[But science in the past has clearly been influenced by sexist and racist ideologies. Retrospectively, many of these can be dismissed as PseudoScience
, but at the time, it seems, things were not so clear. Science as a process is clearly not infallible, and sometimes arrives at conclusions which have negative and long-lasting societal consequences. I think it has to be fair game for criticism, as all of our institutions must be.]
The legislatures of the world have more severe problems than pomo philosophy masquerading as science - the government and financial world tend to ignore postmodernism. However, other sorts of PseudoScience do hold sway in politics - stuff that wouldn't survive an hour in academia. Much of the "science" quoted on the floors of legislature consists of over-extrapolated claims, ideologically-motivated research, "filtered" research (where undesirable results are suppressed), and even outright fabrication. Unfortunately, this sort of stuff is not the province of any single political ideology. The notion of scientists as dispassionate, neutral observers tends to fall flat on its face when millions of dollars are at stake.
- One hopes that science is getting better.
- Is hope part of the scientific method? Sorry but couldn't help it.
- If anything, the failures of science over the years (and there have been many!) have occurred when the ScientificMethod was not observed - when prevailing dogma was allowed to trump experimental results, when conjecture (even expert conjecture) was conflated with tested hypotheses, and when experiments weren't carefully analyzed for bias (and here I mean any external influence that would skew the results; not bias meaning prejudice specifically). Over the years, the scientific method has been refined in numerous ways:
- Extensive application of statistics and statistical analyses to virtually every scientific discipline.
- Use of both control groups and experimental groups in studies in order to isolate differences to the parameter under variation
- Use of placebos and other double-blind techniques (where appropriate) to screen out psychosomatic and psychological factors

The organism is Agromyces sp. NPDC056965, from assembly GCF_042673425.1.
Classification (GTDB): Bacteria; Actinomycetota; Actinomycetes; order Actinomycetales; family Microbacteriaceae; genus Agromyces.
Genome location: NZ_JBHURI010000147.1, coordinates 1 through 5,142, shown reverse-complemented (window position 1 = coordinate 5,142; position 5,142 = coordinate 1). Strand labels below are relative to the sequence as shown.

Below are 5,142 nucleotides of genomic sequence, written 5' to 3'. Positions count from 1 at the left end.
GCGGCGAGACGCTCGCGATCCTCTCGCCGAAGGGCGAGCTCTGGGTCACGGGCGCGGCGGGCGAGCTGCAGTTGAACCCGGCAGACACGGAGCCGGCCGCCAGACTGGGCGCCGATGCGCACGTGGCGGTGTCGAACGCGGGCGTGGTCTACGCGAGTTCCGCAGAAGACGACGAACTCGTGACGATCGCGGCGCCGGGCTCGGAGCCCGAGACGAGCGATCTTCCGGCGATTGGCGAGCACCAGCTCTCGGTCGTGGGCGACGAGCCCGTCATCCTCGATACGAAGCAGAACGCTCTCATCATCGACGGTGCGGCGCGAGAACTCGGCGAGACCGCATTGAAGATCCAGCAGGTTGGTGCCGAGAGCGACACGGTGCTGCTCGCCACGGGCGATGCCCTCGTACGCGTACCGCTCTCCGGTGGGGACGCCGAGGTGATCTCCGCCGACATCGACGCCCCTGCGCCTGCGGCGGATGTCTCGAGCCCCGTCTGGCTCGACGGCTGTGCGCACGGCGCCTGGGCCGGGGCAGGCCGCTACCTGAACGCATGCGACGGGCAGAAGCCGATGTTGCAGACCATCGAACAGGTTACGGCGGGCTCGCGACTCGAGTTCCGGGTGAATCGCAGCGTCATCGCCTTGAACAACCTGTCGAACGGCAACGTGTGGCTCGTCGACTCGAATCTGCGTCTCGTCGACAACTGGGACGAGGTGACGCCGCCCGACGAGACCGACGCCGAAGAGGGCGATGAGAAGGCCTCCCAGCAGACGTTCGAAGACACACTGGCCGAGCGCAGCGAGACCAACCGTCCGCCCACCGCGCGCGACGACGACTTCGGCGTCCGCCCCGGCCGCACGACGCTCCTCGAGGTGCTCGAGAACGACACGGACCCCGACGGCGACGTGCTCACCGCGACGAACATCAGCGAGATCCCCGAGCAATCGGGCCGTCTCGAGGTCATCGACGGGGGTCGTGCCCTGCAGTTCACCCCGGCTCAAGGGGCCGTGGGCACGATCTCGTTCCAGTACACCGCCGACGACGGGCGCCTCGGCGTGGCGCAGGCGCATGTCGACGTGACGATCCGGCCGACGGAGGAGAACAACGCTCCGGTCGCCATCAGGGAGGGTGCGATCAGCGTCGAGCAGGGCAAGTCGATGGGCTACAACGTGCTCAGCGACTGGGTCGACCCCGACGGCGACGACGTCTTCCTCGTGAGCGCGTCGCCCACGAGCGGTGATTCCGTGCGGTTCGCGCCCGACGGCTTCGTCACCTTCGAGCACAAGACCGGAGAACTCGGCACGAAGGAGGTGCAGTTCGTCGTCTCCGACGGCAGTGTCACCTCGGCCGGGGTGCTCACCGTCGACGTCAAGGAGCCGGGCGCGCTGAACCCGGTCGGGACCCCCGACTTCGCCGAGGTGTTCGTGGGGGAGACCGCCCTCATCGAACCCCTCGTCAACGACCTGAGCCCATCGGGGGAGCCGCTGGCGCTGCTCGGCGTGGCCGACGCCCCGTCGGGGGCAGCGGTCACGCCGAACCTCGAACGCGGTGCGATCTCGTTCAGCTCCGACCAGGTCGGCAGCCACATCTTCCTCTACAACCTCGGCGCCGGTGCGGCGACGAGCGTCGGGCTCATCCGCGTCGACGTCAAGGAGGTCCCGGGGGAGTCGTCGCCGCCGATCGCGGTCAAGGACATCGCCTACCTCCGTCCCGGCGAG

- The system of peer review itself.
[Scientists are not neutral observers any more than journalists are neutral observers. Scientists rightly strive for neutrality. But science, as an institution, makes choice about which fields to investigate and which not to investigate, at the very least, which can introduce bias. Science spent the Cold War examining particle physics very, very closely. Was that "neutral"?]
- Nope. Today, what scientists investigate correlates strongly with what is commercially lucrative. Science is frequently expensive, and much research money comes with strings attached.
The extent to which academics treat the output
of this process as factual and not merely literary is the extent to which the field has gone off the page entirely. The appearance of papers in Social Text
making ridiculous scientific claims does not necessarily indicate that mistake, however. Social Text
ain't a scientific journal. Readers expect it to contain literary criticism, and they don't expect literary criticism to reflect the state of the real world.
, applied to science, is very much a bedfellow of creationism and other forms of theologically-inspired PseudoScience
and then this page is an interesting experience. People here defend the "scientific method" but personally I've always known that there is no such thing. It's the reason why I've never been interested in epistemology before AgainstMethod
. People here also attack "epistemic relativism" and I have to hand it to PaulFayerabend?
, he makes a convincing argument for it.
Oh, I still hate PoMo
with a passion. But for the reason Jonathan stated; not because it's wrong but because it's useless. Well that and its culture-neutrality is wrong (not incorrect but evil).
In any case, I doubt I'll ever read FashionableNonsense
. Sight unseen, I'd give it a 99% probability that it's just FashionableNonsense
. -- RK
: Serious refactoring is in order; this page is TooLargeToGrasp
: on the contrary, it's interesting and fun to grasp. Thanks to all the contributors from RandomReader?
See also DeconstructAlmostAnything